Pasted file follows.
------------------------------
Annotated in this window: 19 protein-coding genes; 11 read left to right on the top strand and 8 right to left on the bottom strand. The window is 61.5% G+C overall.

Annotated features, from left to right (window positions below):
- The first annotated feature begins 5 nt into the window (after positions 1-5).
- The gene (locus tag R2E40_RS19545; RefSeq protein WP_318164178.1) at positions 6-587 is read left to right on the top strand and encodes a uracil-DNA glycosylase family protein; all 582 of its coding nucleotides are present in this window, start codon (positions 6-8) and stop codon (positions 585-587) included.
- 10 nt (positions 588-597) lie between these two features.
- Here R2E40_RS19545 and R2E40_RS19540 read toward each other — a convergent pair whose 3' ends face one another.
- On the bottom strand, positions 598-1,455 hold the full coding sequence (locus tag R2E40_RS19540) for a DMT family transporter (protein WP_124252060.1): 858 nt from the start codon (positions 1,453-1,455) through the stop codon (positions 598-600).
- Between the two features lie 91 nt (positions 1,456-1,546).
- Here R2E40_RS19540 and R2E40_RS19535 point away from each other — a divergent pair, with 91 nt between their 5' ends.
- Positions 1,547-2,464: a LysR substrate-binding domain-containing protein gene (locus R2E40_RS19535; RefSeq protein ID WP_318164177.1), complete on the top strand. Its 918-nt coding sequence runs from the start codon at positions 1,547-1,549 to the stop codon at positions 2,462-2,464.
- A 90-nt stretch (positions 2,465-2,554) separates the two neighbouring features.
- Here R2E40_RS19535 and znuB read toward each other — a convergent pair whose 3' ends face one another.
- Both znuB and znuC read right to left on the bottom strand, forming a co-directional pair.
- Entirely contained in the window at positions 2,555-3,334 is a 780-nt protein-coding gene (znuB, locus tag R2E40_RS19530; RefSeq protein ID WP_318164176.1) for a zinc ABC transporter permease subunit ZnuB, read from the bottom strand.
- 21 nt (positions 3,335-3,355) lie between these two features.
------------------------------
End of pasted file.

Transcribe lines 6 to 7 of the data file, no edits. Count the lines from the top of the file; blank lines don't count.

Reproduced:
- Here R2E40_RS19545 and R2E40_RS19540 read toward each other — a convergent pair whose 3' ends face one another.
- On the bottom strand, positions 598-1,455 hold the full coding sequence (locus tag R2E40_RS19540) for a DMT family transporter (protein WP_124252060.1): 858 nt from the start codon (positions 1,453-1,455) through the stop codon (positions 598-600).